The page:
Like many waters, large numbers of fish often congregate around productive weed-beds and this weed offers a reliable food chain for both trout and galaxia and so it makes sense to target these areas. Surprisingly, dense weed beds account for only 5% of the lake bottom and some of the best are located in Swan Bay, Tods Corner, Elizabeth Bay, Muddy Bay, Sandbanks Bay and just south of Reynolds Island. Their size and density changes with the levels but from my experience, many of these spots still hold fish if there’s water there!
It’s like the old story goes – It doesn’t matter which side of the river you’re on, you always have the desire to cast to the other side. In reality, they’re probably at your feet. In the right conditions, trout can be seen herding up schools of baitfish and smashing them in the shallows, much like at whitebait time.
Sometimes it takes a bit to work out a pattern but I know I’ve had cracking sessions from a boat by casting lures right up into the rocks and ripping them back to the boat. Explosive takes can be had as soon as the lure lands and it really pays to search that pocket water from 0-2m.
Even if it’s calm in the lowlands, a trip to Great Lake usually encounters a bit of wind at some stage. If it’s not a gentle breeze then it’s likely to blow the milk out of your tea. This is good for anglers as some of the most productive shores are the wind-blown ones. It can become problematic when fishing from the shore but the idea is to wander those very wind-blown shores and cast right into the teeth of the wind and working the water in front, while gradually making casts along the bank. If it’s blowing a gale, try heavier lures, jig-heads or the trusty old Ashley Spinner and high-stick them.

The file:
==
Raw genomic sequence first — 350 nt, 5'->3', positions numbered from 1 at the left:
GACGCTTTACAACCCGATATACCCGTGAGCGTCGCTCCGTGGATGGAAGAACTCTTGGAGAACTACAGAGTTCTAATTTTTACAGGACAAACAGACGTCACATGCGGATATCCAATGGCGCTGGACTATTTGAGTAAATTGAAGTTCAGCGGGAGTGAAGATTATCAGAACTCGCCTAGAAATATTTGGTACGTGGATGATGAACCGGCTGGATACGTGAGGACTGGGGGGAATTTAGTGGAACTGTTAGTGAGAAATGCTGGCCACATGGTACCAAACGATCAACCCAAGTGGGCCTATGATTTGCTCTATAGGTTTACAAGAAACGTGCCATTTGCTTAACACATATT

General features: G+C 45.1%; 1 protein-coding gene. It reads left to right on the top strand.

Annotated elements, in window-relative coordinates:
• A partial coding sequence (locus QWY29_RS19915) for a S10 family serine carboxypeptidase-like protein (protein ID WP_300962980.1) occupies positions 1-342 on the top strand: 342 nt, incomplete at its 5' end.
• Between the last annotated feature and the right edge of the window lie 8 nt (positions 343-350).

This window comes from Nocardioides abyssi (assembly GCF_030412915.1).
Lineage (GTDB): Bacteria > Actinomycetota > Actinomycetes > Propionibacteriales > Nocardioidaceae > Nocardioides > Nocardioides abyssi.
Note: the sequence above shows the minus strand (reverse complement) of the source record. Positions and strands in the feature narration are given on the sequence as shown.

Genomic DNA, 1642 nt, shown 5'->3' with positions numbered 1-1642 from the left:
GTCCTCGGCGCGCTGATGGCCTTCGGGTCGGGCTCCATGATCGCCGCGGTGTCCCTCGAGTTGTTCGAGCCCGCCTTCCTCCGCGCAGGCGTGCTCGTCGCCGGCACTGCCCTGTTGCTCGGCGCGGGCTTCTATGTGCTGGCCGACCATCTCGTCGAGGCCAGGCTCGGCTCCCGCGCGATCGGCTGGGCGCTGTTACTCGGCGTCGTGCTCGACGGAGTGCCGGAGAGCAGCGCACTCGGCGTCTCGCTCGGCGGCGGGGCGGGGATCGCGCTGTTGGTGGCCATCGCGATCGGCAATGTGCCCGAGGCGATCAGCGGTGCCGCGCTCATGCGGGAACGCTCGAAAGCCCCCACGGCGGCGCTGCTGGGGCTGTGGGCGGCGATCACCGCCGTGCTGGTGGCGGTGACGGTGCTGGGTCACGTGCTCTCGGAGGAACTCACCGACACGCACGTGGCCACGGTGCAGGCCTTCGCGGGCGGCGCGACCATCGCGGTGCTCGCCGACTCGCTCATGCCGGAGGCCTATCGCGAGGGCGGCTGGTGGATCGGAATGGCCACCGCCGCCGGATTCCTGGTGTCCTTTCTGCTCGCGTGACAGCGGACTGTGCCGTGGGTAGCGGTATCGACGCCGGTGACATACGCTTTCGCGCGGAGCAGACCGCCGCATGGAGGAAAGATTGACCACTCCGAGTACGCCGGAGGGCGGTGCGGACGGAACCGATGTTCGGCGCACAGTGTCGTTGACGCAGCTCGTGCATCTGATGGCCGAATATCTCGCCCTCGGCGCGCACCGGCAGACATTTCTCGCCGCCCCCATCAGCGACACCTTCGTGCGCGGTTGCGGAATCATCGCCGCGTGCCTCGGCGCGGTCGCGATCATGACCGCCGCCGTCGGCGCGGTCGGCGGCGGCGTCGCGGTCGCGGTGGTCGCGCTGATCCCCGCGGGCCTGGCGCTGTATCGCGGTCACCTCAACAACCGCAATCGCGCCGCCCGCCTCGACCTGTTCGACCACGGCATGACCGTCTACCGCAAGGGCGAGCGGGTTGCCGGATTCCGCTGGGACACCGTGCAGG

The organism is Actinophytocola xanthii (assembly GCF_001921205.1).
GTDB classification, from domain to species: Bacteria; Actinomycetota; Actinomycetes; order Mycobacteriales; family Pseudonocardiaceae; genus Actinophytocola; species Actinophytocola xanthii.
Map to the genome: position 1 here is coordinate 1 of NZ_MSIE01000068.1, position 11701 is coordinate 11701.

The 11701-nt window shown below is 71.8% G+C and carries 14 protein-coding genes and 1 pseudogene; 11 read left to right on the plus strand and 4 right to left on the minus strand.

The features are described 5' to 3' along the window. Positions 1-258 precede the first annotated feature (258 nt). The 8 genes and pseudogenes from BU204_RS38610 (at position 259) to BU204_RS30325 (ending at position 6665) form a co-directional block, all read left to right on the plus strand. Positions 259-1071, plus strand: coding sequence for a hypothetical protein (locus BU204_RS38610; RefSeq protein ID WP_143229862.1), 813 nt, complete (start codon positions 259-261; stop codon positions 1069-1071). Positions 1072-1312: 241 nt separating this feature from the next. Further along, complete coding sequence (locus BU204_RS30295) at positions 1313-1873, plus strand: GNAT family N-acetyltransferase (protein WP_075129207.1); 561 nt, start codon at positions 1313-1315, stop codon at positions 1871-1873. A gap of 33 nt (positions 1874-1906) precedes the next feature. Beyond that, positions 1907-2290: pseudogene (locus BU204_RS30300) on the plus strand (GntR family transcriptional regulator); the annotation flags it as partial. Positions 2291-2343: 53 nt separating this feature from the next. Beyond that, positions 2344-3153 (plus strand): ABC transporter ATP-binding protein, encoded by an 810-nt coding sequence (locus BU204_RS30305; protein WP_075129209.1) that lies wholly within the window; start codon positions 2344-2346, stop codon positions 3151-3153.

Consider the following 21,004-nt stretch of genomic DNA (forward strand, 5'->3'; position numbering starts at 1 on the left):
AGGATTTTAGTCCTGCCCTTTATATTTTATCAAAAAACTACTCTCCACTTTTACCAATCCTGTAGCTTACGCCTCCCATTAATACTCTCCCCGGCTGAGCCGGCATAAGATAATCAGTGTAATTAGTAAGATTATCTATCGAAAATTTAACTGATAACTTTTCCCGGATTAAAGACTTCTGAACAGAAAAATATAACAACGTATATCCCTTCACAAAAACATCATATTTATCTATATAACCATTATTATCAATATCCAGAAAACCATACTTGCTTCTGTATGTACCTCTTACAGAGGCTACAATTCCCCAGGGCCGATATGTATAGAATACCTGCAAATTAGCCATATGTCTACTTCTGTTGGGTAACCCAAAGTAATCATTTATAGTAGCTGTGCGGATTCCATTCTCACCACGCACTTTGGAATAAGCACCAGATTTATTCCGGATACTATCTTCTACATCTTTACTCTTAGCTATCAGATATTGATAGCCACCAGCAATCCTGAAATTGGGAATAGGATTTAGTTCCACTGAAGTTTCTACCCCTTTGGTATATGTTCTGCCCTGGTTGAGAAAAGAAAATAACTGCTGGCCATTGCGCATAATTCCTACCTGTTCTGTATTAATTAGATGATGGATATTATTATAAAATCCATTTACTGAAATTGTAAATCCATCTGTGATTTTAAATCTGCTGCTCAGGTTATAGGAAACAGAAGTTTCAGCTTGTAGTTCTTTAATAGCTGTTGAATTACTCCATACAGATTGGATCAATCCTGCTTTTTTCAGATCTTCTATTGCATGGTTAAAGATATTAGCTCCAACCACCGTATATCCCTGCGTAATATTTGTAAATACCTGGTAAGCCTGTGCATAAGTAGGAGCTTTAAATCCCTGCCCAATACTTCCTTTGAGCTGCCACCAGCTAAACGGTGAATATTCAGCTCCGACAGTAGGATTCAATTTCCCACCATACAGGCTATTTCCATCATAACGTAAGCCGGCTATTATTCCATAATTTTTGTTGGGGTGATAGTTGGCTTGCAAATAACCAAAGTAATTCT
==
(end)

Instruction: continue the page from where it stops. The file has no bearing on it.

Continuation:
I mentioned gold being present earlier and what I meant was black and gold. This colour combination has been dynamite for anglers for many years now, especially in relation to soft plastics. T-Tails, Flappers, Wrigglers, Ripple Shads, Hawgs, Minnows – Call them what you like but as long as they have some black and gold fleck and some movement, it’s just a matter of putting it in front of a fish. Green and orange are productive colours to throw in the mix too.
Remember this is winter at over 1000m above sea level and snow is very common. Be prepared with thermal layering and some waterproof clothing too. Neck warmers, beanies and fingerless gloves are all essential items to either wear of keep in a bag at the ready. A thermos can be handy too. Whether I’m fishing from the shore or in a boat, I’m in full Gore-Tex from head to toe with plenty of layers and I simply can’t afford to let the cold get in the way of my fishing!
I last fished the lake just a few weeks ago and we boated around various bays and edges and saw just two other anglers all day, so you can be certain of some casting room within the many square kilometres. Without fail, I make sure I pencil in at least one trip every winter to Great Lake and for me, it’s one of those events that has to make the fishing calendar.
Not only does it make the calendar, but also makes the season and positively rounds off the fishing year in a way that no other location can.Reads: 2643